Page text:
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You are here : 3-RX.com > Medical Encyclopedia > Diet and Nutrition > Vitamin E
      Category : Health Centers > Food, Nutrition, and Metabolism

Vitamin E

Alternate Names : Tocopherol, Alpha-Tocopherol, Tocotrienol

Overview & Description | Functions and Sources

Vitamin E is a fat-soluble vitamin. This means that it is dissolved in fat. Vitamin E attaches to fat. This is how it is carried through the body. This is one reason why moderate amounts of fat are needed in the diet. The body can store fat-soluble vitamins. Vitamin E has strong antioxidant properties. The vitamin may protect against heart disease and cancer. Its protective role has been widely studied. Vitamin E is part of a group of substances called tocopherols. Each group has different potencies.


The recommended dietary allowances, or RDAs, for vitamin E were recently changed. They were increased to provide maximum health benefits. Levels were raised from 10 milligrams (mg) daily to 15 mg daily for adult men and women. Pregnancy increases the recommendations slightly. It is difficult to get enough vitamin E from food alone. To get the full benefit of vitamin E, a supplement is recommended. The government estimates that 68 percent of men and 71 percent of women do not get enough vitamin E daily.

An upper level, based only on intake from vitamin supplements has been set at 1,000 mg of alpha-tocopherol. This is the most potent form of vitamin E. The upper level is not the recommended amount to take. The upper level is the maximum intake of a vitamin or mineral that is likely to cause no health risks. People should not routinely go above the set upper levels for vitamins and minerals. Taking too much vitamin E puts people at risk for prolonged bleeding time. This is because large doses can interfere with vitamin K. Vitamin K helps the blood to clot when a person is bleeding. Not enough is known about vitamin E to make positive claims on mega doses, or extremely high doses of the vitamin. The question is if mega doses of antioxidants, such as vitamin E, can decrease the risk for chronic diseases. More research is needed.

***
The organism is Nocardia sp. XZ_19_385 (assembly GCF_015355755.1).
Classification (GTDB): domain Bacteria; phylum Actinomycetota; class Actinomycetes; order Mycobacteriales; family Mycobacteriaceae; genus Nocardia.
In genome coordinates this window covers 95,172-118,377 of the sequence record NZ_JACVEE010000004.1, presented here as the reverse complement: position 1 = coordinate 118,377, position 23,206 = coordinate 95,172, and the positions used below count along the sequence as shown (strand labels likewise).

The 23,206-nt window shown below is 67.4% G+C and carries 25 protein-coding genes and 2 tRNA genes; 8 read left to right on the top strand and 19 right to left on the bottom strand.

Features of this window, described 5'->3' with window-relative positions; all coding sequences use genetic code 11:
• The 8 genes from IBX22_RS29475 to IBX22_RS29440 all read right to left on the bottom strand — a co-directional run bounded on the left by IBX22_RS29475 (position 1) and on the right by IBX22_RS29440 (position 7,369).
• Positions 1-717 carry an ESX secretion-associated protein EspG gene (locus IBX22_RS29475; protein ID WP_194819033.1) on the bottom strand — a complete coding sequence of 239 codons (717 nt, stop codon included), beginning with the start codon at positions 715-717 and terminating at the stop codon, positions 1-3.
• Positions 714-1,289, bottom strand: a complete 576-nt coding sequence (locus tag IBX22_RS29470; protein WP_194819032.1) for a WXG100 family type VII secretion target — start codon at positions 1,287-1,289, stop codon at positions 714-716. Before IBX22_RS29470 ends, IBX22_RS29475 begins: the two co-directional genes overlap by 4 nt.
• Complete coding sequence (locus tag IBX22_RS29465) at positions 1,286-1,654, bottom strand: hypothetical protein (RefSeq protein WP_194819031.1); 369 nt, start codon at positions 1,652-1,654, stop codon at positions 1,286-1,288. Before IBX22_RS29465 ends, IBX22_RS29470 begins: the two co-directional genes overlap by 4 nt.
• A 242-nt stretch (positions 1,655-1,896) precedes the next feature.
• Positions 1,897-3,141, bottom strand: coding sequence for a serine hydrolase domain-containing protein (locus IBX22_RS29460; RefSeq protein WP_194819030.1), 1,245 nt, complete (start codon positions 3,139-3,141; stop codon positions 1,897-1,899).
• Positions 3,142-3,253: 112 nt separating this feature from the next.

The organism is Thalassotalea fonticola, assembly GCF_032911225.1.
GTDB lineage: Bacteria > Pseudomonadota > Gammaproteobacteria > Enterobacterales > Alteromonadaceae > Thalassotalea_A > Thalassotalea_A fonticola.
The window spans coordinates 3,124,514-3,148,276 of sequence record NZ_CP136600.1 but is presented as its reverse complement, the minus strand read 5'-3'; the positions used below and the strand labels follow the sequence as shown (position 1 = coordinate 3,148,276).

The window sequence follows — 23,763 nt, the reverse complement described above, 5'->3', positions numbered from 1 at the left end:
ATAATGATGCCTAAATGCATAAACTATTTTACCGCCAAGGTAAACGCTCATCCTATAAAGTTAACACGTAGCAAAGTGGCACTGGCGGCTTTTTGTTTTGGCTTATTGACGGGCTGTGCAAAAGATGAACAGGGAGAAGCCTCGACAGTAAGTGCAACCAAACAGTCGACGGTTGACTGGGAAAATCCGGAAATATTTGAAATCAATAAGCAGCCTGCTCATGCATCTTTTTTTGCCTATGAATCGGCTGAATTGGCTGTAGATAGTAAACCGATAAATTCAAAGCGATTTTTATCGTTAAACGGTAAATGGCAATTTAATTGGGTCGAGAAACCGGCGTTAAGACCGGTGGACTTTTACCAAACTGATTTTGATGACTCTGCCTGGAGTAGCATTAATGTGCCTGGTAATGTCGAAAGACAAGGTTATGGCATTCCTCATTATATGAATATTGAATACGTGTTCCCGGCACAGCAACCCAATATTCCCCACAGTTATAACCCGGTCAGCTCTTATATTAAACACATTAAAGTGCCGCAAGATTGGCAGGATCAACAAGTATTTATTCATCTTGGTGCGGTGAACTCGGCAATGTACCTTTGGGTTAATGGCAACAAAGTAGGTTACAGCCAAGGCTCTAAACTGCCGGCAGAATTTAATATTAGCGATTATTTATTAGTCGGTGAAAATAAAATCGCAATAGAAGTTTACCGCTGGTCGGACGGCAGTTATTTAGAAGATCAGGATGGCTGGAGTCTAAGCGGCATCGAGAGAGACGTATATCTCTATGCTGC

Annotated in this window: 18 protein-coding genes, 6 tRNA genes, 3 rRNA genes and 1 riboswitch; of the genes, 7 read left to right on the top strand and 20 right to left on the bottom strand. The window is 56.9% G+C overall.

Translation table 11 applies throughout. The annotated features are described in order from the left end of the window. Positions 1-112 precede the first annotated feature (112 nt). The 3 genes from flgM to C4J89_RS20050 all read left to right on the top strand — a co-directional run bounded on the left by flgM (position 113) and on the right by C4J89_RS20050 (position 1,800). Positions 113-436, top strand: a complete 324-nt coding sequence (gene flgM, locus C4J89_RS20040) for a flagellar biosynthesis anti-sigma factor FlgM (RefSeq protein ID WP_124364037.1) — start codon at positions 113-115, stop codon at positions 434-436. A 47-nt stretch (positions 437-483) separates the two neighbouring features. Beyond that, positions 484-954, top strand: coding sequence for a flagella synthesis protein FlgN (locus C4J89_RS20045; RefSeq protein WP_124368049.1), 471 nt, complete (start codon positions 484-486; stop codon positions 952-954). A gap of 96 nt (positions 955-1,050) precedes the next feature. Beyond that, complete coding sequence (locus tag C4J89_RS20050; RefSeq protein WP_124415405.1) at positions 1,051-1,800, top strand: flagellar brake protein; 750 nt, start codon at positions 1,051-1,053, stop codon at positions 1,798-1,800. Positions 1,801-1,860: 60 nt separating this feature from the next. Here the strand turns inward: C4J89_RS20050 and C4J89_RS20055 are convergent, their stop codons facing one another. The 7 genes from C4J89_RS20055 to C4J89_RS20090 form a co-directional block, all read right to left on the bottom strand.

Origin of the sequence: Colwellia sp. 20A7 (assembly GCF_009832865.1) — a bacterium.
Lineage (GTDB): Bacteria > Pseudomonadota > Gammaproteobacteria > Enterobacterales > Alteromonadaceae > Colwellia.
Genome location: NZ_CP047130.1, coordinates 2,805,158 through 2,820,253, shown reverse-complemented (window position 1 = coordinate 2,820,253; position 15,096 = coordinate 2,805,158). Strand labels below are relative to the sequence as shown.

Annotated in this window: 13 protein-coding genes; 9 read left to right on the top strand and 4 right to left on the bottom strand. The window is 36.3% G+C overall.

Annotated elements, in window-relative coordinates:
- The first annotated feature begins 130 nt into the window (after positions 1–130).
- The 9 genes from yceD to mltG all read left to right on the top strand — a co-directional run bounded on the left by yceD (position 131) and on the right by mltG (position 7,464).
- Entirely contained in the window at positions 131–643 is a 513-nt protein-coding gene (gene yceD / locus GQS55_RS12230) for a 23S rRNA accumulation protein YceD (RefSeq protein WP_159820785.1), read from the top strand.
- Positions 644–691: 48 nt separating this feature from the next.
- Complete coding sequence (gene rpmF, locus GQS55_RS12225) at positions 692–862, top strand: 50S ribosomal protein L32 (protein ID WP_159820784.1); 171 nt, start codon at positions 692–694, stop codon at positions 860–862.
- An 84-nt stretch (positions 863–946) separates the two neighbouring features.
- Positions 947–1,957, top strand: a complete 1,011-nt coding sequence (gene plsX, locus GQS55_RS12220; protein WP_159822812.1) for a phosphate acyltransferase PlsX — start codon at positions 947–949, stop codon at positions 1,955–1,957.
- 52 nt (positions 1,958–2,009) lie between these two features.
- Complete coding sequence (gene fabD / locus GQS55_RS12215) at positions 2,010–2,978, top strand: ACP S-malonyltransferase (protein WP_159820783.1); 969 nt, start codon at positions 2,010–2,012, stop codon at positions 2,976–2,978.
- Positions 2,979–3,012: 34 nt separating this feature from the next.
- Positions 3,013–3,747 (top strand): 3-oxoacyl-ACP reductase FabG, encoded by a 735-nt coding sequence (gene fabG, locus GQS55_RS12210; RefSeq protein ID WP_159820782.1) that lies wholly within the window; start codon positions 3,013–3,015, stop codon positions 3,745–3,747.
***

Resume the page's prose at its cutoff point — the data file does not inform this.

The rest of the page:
Severe vitamin E deficiency is rare. Conditions where it may occur include people who don't absorb fat normally, premature infants, people with red blood cell disorders, and people on kidney dialysis. Symptoms of vitamin E deficiency include nerve damage and anemia in infants.

To maximize vitamin E intake, healthy vegetable oils, nuts, seeds, and unrefined whole-grain products should be a regular part of the diet.


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Vitamin E: Functions and Sources

Author: Kimberly Tessmer, RD, LD
Reviewer: Jane Hemminger, RD, LD
Date Reviewed: 05/01/01

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